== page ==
9th Cavalry Regiment
WW II, European Theater
"We Can, We Will"

The regiment was called upon again during World War II. On 10 October 1940, the Ninth Cavalry Regiment, stationed at Ft. Riley, was reassigned to the 2nd Cavalry Division and prepared for overseas deployment.

US Arizona, Pearl Harbor
On 07 December 1941, without warning, the Japanese destroyed the American fleet at Pearl Harbor. Currently stationed at Camp Funston, KS, the 9th Cavalry continued their garrison and training duties. Because the Mexican Government had remained friendly with the German Government, in July 1942, the Army began strengthening forces along the Texas-Mexican border in anticipation of a possible German invasion threat from south of the border.

On 02 July 1942, due to overcrowding at Ft. Riley due to the massive build up of the Army, the 9th Cavalry Regiment began movement from Ft. Riley to Texas, by rail, arriving in Spoffard, TX on 03 July. The next day they set up temporary field operations at Fort Clark, TX where it continued training for combat in Europe. By 09 July arrangements for permanent barracks were made and the 9th Cavalry relieved the 112th Cavalry Regiment so that the 112th could take up continued training for combat and patrol duty along the Texas border. The 9th and 27th Cavalry, active at the Texas post, eventually were reassigned from the 4th Cavalry Brigade to the 5th Cavalry Brigade.

However, it was not the destiny of the 9th Cavalry Regiment to take part in World War II as a unit. The War Department decided that deployment of the 2nd Cavalry Division was unnecessary for victory in Europe and directed the Division deploy to the Mediterranean theater and inactivate its units to provide replacements to critical logistical organizations. Consequently, The 9th Cavalry Regiment was directed to deploy to the Mediterranean theater and inactivate so that replacement personnel and equipment could be provided to critical logistical organizations that would back up the invasions of Italy and Europe.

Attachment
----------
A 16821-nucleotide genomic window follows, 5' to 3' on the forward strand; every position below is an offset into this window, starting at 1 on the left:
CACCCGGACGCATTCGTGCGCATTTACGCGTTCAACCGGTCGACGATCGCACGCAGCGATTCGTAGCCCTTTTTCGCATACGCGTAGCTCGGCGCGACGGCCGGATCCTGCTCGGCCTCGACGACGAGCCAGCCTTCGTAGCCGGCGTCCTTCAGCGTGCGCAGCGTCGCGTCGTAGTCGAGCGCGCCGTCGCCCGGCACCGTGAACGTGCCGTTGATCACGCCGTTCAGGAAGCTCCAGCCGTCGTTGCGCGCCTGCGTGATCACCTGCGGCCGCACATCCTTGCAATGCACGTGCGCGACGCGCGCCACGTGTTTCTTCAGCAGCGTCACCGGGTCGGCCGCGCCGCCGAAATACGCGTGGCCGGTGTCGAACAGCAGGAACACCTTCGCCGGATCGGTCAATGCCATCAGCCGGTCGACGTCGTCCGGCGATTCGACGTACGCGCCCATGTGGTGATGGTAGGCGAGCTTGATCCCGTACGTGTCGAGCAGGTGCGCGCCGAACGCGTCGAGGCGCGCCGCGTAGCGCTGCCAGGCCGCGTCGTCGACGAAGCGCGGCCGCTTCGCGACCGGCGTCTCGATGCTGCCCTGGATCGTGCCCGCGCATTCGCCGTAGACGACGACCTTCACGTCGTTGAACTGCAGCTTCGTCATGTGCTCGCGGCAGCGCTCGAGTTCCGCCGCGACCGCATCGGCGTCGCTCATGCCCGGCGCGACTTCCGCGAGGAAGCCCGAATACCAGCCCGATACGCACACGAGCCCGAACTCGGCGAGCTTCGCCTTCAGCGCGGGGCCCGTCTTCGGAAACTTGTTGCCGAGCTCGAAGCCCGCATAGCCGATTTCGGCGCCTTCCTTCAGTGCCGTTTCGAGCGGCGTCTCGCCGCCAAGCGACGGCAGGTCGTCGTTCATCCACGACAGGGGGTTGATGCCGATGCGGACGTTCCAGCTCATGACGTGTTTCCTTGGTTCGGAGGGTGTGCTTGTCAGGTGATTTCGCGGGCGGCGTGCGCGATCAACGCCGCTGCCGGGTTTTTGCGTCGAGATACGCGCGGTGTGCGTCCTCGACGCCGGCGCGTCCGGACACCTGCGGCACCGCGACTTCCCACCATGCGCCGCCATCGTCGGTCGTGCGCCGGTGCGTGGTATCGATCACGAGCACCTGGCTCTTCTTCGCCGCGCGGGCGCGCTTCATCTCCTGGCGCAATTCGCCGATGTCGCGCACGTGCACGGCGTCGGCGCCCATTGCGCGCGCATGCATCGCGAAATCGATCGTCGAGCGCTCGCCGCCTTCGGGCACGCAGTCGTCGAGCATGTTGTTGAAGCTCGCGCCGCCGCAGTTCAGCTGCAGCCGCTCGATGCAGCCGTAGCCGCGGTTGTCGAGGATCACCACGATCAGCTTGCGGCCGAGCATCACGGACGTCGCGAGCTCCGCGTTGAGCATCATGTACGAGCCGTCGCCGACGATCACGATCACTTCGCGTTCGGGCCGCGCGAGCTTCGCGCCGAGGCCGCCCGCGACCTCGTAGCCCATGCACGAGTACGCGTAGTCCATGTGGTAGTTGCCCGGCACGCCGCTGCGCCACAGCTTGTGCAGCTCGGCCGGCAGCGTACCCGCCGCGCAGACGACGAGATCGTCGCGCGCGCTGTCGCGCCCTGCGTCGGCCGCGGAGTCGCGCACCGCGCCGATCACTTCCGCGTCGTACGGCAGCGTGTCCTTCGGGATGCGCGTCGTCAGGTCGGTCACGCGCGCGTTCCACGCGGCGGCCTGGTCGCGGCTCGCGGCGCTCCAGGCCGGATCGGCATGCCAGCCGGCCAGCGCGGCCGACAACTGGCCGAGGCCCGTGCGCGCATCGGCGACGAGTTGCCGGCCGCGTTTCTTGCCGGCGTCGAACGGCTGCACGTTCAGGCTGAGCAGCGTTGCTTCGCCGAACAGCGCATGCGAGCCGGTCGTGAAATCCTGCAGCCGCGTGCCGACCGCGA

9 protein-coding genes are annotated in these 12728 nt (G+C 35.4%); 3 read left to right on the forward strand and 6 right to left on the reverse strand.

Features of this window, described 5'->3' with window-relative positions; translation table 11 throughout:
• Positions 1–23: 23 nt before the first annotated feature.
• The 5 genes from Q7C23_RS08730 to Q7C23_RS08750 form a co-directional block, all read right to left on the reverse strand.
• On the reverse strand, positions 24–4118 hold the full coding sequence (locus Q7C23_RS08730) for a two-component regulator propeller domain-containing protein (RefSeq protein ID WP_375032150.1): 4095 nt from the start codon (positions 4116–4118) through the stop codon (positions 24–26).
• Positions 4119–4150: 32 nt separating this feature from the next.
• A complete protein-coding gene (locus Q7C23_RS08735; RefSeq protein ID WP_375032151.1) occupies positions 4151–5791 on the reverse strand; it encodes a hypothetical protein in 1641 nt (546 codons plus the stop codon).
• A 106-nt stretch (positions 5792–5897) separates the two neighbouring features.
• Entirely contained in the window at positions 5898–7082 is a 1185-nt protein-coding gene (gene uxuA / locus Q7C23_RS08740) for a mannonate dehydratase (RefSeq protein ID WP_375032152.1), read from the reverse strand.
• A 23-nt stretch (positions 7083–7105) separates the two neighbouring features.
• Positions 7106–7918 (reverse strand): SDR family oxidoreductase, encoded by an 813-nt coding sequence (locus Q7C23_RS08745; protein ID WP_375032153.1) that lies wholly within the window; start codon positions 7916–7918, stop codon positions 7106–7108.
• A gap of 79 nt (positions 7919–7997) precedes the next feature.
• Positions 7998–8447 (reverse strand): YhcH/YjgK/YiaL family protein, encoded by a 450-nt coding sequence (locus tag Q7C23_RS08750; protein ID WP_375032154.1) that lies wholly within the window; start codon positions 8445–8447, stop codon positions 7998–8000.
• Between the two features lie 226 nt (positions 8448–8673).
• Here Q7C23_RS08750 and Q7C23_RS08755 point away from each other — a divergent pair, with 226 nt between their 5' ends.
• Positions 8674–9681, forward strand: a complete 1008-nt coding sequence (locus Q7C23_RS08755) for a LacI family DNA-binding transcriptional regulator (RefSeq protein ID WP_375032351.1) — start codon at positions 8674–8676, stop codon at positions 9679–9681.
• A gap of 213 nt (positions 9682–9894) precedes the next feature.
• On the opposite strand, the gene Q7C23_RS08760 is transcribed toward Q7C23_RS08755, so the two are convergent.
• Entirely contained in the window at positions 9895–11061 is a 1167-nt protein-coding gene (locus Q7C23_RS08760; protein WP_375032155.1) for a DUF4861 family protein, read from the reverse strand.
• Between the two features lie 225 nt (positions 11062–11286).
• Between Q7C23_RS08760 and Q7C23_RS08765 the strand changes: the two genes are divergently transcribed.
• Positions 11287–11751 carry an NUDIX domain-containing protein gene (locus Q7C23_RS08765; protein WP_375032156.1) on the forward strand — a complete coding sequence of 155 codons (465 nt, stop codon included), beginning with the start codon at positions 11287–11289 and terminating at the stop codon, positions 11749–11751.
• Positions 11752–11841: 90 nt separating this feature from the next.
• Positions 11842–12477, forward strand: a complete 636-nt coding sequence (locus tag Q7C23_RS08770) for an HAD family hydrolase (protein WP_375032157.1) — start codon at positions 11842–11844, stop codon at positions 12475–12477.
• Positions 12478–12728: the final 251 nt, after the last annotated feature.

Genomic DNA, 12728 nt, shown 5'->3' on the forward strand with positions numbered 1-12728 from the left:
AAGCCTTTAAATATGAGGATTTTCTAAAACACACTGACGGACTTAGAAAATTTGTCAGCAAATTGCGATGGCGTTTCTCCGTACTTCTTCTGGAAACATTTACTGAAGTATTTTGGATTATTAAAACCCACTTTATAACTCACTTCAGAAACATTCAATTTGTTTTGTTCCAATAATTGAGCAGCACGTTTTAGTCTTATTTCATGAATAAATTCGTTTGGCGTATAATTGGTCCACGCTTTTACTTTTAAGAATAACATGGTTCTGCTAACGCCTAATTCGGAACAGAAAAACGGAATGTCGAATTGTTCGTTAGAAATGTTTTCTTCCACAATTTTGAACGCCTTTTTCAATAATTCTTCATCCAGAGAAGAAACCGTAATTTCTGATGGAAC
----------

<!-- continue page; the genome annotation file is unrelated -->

9th Cavalry Inactivation In Africa
Directed to deploy overseas, the 9th Cavalry arrived at the staging area of Camp Patrick Henry, VA on 23 January 1944 and moved on to the embarkation port at Hampton Roads, VA. On 31 January, the 9th Cavalry Regiment (with its fate unknown) deployed to the Mediterranean Theater. On 09 February they arrived off the coast of North Africa at the port of Casablanca, Morocco and were transported by rail to the desert post of Assi-Ben Okba, Algeria, east of Oran, Algeria.

Following their arrival and staging, the 9th Cavalry Regiment was inactivated on 07 March 1944. Personnel were transferred and reassigned to service units and assets were transferred to the provisional port companies. This action marked the end of an era "the horse cavalry regiments" in the United States Army which were being replaced by mechanized units. The Cavalry Branch was eventually merged with the armored units and renamed Armor Branch in 1950, as a recognition of "a continuation of the cavalry".

Two subordinate units, 9th Reconnaissance Troop, 9th Infantry Division (later consolidated with the 3rd Reconnaissance Squadron, 9th Cavalry Regiment on 01 December 1957.) that would later become part of the present 9th Cavalry Regiment, carried out missions in the WW II European and Pacific Theaters of Operations. The 9th Reconnaissance Troop, initially landed in North Africa and fought their way through the Tunisian, Sicilian and Italian Campaigns. Later, redesignated as the 9th Cavalry Reconnaissance Troop, (Mechanized), they participated in the Normandy Invasion and fought their way through the Central European Campaigns.

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Copyright © 1996, Cavalry Outpost Publications ® and Trooper Wm. H. Boudreau, "F" Troop, 8th Cavalry Regiment (1946 - 1947). All rights to this body of work are reserved and are not in the public domain, or as noted in the bibliography. Reproduction, or transfer by electronic means, of the History of the 1st Cavalry Division, the subordinate units or any internal element, is not permitted without prior authorization. Readers are encouraged to link to any of the pages of this Web site, provided that proper acknowledgment attributing to the source of the data is made. The information or content of the material contained herein is subject to change without notice.

Revised 31 Jan '12 SpellChecked